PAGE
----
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Today's Features

  • BIG Sweep is sweeping and cleaning up Calabash on Saturday, Oct. 4.

    Volunteers interested in donating time to help clean up the community for two hours will gather at Calabash Community Park, 868 Persimmon Road, starting with registration and a welcome from 9:30 to 10 a.m.

    Litter pickup from 10 a.m. to noon will again include roadside and river cleanup, if anyone with a boat is interested. After helping out, BIG Sweep participants will be treated to lunch and prizes in the park from noon to 12:30 p.m.

  • I almost missed the Beacon announcement, “Church sponsors ‘A Day of Hope’ benefit,” in the Aug. 21 Religion Briefs section. Hubby Dear noticed it, called it to my attention, and sharply announced: “Put this on our calendar. We’re going ... and bring the checkbook!” Then, it caught my eye and my heart.

  • Matthew and Kristin Dowdy of Ocean Isle Beach are the parents of a daughter, Olivia Jane Dowdy, born at 8:41 p.m. Aug. 31 at New Hanover Memorial Hospital weighing 7 pounds, 14 ounces and measuring 20 inches in length.

    Maternal grandparents are Mitchell and Mary B. Williamson of Whiteville.

    Paternal grandparents are Rick and Christine Dowdy of Jamestown.

    Great-grandparents are Jane E. Bullard and Margaret Smith.

  • By John Nelson

    Plant Columnist

    One nice thing about being a botanist is that there is always something to talk about at the dinner table, even if you are a total carnivore ... after all, where does meat come from? This week’s edible mystery plant fits the bill quite nicely, and offers another slant on the wonderful sunflower family.

  • Ever watch a YouTube that makes you laugh out loud? Then after you laugh you think, “Wow, that was really stupid. And really dangerous.” The more you think about the footage, the guiltier you feel for watching the stupid thing in the first place and the more lethal outcomes you dream up. I just had that reaction after watching the latest video from Polish prankster S.A. Wardega called “Mutant Giant Spider Dog.” Funny, stupid and more than a little risky.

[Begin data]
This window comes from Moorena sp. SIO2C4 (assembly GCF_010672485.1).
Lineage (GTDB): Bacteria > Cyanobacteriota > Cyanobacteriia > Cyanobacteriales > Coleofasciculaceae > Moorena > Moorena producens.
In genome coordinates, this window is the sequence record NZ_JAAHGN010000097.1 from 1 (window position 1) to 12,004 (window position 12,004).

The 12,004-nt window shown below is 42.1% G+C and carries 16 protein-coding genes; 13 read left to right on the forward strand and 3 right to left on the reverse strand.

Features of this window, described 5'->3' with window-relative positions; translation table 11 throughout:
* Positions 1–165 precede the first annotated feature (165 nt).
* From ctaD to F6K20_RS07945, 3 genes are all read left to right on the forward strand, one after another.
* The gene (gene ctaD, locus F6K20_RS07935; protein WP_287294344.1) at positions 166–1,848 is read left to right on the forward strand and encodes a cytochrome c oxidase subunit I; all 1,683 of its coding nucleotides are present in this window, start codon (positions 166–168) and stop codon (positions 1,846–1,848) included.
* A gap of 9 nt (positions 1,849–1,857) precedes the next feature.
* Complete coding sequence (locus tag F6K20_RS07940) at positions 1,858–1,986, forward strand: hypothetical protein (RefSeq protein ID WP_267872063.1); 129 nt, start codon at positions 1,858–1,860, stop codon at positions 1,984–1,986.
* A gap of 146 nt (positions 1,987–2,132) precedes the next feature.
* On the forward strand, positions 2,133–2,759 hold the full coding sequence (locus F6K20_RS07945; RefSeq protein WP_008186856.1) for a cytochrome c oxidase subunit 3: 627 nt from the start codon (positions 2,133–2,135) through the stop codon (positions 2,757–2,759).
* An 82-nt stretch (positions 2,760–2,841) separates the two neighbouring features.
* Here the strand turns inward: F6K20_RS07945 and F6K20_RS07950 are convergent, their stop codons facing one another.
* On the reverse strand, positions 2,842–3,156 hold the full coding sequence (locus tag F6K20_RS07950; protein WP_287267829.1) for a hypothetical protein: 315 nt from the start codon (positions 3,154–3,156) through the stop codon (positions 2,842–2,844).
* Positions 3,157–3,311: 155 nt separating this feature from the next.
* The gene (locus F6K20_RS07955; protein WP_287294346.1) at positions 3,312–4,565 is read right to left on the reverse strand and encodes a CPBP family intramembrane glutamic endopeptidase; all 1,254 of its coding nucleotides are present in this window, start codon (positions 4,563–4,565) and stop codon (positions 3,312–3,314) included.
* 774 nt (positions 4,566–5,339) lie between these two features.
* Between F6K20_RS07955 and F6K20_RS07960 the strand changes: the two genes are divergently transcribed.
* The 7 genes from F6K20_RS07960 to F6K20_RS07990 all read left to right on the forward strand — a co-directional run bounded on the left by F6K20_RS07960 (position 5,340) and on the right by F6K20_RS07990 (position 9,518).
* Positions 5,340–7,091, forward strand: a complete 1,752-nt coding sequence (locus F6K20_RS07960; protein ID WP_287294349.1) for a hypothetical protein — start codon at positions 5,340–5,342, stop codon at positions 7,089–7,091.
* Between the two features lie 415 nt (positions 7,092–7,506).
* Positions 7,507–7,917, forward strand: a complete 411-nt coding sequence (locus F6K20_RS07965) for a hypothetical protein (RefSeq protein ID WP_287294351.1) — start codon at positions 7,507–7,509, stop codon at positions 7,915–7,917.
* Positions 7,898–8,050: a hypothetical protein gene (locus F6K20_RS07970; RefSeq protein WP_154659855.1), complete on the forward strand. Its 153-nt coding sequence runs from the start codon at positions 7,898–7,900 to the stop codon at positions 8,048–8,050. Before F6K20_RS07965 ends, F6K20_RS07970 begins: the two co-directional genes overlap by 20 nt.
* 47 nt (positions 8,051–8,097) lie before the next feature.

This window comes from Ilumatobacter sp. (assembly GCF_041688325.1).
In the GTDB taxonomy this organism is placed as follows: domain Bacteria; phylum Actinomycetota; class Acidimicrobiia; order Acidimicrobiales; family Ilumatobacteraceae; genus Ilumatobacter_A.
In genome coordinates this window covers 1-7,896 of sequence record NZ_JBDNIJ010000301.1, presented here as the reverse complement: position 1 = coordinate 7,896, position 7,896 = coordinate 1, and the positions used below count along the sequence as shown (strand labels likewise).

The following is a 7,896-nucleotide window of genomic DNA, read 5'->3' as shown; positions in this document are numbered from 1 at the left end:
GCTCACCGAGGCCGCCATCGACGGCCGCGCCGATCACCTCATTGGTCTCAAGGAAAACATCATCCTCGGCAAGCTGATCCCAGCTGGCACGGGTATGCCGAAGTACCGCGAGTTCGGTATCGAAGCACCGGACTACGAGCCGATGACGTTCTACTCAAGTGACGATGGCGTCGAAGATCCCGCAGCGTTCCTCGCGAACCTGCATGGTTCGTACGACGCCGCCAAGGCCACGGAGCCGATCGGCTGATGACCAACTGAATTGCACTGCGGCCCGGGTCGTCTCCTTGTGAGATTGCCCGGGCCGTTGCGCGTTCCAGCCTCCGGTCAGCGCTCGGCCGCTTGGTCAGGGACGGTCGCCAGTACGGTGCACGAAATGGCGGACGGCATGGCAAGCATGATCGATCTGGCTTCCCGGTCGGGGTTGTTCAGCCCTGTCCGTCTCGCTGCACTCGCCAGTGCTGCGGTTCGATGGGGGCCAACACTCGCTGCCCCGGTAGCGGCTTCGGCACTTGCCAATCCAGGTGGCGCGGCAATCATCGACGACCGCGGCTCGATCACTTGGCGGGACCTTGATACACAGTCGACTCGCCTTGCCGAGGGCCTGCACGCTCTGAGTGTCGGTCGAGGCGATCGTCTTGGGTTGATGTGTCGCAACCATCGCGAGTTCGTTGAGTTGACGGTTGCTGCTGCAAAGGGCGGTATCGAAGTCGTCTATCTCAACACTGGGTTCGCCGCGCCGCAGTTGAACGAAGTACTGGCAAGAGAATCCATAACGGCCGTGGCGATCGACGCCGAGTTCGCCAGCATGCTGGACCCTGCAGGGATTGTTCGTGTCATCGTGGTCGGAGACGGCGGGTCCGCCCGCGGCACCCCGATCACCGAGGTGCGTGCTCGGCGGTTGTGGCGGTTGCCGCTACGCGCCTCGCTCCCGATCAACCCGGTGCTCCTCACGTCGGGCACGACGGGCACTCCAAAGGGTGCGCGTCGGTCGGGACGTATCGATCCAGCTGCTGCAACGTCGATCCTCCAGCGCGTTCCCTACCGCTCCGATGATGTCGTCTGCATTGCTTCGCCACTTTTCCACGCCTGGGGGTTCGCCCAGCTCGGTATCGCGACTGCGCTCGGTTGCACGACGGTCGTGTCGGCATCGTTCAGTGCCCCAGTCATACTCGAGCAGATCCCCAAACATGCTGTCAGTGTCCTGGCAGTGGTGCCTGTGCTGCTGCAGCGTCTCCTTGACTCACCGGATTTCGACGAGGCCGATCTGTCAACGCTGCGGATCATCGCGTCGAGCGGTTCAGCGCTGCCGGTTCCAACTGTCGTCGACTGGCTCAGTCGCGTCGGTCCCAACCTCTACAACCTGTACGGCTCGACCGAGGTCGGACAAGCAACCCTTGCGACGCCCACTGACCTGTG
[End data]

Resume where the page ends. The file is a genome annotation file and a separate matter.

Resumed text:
• The North Brunswick Chamber of Commerce is sponsoring the first North Carolina Rice Festival this coming weekend, Sept. 20-21, at The Brunswick Riverwalk at Belville, 580 River Road in Belville. The festival will include a rice cooking contest, arts and crafts, commercial vendors, children’s entertainment zone, youth art contest and, of course, an adult beverage tent.

  • In researching materials for our upcoming Heart Healthy cooking classes, I found a great handout that addresses those things that trigger people to overeat. It is part of a program developed by North Carolina Cooperative Extension called “Give Your Heart a Healthy Beat.” The ideas in the handout are so good, I have to share. I think we’ve all heard (or said) some of these at one time or another. If you’re trying to trim down, locate your problem area, etc., maybe there’s a tip here that can help you.

  • By Sam Marshall

    Horticulture Agent

    Looking for a more cost-effective way to fertilize your lawn or garden? Did you know that almost 75 percent of discarded materials in North Carolina can be composted? Ever considered using earthworms to help you accomplish this task? Composting with earthworms, or vermicomposting, is a highly effective way of turning food and yard waste into nutrient-dense fertilizer that can boost plant health and increase flower and fruit production.

    What is vermicomposting?

  • Animals and animal groups will highlight an adopt-a-thon at a local pet store this Saturday and Sunday in Shallotte.

    The Petsense “Forever Home” National Pet Adopt-a-thon is scheduled for 10 a.m. to 5 p.m. Saturday, Sept. 13, and 10 a.m. to 4 p.m. Sunday, Sept. 14, both in and outside the local Petsense store in Shallotte Crossing Shopping Center.

    The event will take place rain or shine, store manager Gail Monat said.

  • Brunswick Little Theatre will hold auditions for “The Best Christmas Pageant Ever” on Sept. 20 at its new facility at 8068 River Road in Southport.

    The play, written by Barbara Knowles, tells the story of the challenges faced by a couple when they are forced to cast the Herdmans, the most awful kids in the community, in the annual church Christmas play. Hilarity and mayhem rule as the Herdmans and the Christmas story collide. This play has been described as an American classic and is a holiday staple in theaters across the country.